3D printing is a growing technology that is disrupting many industries. From healthcare to manufacturing, innovations in 3D printing are not only changing the way we make things, but adjusting areas of the possible, creating capabilities and functionality that were previously beyond the reach of production processes. traditional.

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Recently, the 3D printing industry has entered cosmetics and skin care, with scientists taking advantage of additive manufacturing to improve their ability to create personalized products. Here we discuss the latest 3D printed innovations that have emerged from a collaboration between BASF and Natural Machine, custom 3D printed face masks and eye masks.

Expanding the possibilities of the cosmetics and skin care sectors

In recent years, the cosmetics and skin care industries have started to benefit greatly from advances in 3D printing. For example, 3D printed skin offers industries a way to test their products without resorting to animal testing, and 3D printed production methods have been used to improve customization capabilities alongside mass production.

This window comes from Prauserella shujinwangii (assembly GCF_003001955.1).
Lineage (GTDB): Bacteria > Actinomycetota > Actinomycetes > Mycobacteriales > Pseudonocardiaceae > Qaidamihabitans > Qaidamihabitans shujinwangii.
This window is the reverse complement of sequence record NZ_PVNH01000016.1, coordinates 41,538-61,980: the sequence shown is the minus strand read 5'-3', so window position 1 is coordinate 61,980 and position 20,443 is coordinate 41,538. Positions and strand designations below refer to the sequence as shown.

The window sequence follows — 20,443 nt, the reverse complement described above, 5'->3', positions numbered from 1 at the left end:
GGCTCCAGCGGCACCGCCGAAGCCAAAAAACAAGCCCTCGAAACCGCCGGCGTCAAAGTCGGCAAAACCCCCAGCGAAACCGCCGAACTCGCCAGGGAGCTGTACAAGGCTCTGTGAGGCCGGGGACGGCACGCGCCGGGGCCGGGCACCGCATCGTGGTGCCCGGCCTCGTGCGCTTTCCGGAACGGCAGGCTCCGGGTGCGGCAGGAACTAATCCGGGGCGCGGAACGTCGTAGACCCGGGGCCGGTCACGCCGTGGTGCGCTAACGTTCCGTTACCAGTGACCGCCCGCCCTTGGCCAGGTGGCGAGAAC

Now, a further breakthrough from a recent collaboration between BASF, a German personal care company, and Natural Machines, an industrial solutions company, will soon see the emergence of 3D printed face masks and eye masks on the Marlet.

Previously, face masks and eye masks faced a major hurdle in that they could only be produced in one size (and shape). There are huge variations between the shape of people’s faces and the position, size and shape of their features.

For this reason, the face and eye masks currently available do not fit all faces optimally, they are designed to fit the average face, which means that most people will find some sort of problem with it. Adjustment in one way or another, whether it be eye spacing, nose or mouth holes, or mask width or length. This limitation severely restricts the potential consumer experience and the effectiveness of the product.

To overcome this limitation, BASF and Natural Machine use 3D printing to develop individual and personalized masks to meet the needs of the individual.

The masks are expected to be commercially available by next year. The partnership will leverage BASF’s expertise in cosmetic ingredients while utilizing Natural Machine’s experience in developing 3D printing innovations for the food industry.

Additionally, BASF’s privileged position in the personal care market gives the team the opportunity to commercialize their innovation in this space, bringing 3D printed skin care to the masses and opening up possibilities for the industry.

Open the door to mass personalization

BASF aims to use 3D printing to offer a unique and holistic solution to the personal care industry, consisting of machines, cartridges and skin care formulas. The team’s first tests have shown that face masks and eye patches can be successfully 3D printed from BASF ingredients.

Further Reading: 3D Printed Alginate Inks for Biomedical Models